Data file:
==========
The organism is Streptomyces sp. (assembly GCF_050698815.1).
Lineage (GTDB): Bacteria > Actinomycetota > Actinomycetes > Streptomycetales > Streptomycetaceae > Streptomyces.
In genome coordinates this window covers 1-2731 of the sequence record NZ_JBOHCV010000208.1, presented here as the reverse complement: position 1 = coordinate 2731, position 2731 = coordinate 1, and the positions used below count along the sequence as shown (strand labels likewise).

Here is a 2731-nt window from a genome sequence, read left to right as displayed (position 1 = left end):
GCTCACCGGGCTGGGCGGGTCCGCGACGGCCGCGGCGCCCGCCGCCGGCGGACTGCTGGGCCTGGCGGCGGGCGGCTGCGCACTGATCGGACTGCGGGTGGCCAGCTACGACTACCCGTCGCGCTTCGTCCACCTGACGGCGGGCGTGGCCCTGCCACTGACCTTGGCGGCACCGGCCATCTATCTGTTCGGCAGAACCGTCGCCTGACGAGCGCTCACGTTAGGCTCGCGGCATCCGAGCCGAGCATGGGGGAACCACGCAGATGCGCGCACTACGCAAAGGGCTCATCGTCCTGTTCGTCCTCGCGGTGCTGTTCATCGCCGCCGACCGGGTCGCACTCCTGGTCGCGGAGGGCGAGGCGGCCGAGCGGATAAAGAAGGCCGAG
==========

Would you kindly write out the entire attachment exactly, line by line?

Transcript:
The organism is Streptomyces sp. (assembly GCF_050698815.1).
Lineage (GTDB): Bacteria > Actinomycetota > Actinomycetes > Streptomycetales > Streptomycetaceae > Streptomyces.
In genome coordinates this window covers 1-2731 of the sequence record NZ_JBOHCV010000208.1, presented here as the reverse complement: position 1 = coordinate 2731, position 2731 = coordinate 1, and the positions used below count along the sequence as shown (strand labels likewise).

Here is a 2731-nt window from a genome sequence, read left to right as displayed (position 1 = left end):
GCTCACCGGGCTGGGCGGGTCCGCGACGGCCGCGGCGCCCGCCGCCGGCGGACTGCTGGGCCTGGCGGCGGGCGGCTGCGCACTGATCGGACTGCGGGTGGCCAGCTACGACTACCCGTCGCGCTTCGTCCACCTGACGGCGGGCGTGGCCCTGCCACTGACCTTGGCGGCACCGGCCATCTATCTGTTCGGCAGAACCGTCGCCTGACGAGCGCTCACGTTAGGCTCGCGGCATCCGAGCCGAGCATGGGGGAACCACGCAGATGCGCGCACTACGCAAAGGGCTCATCGTCCTGTTCGTCCTCGCGGTGCTGTTCATCGCCGCCGACCGGGTCGCACTCCTGGTCGCGGAGGGCGAGGCGGCCGAGCGGATAAAGAAGGCCGAG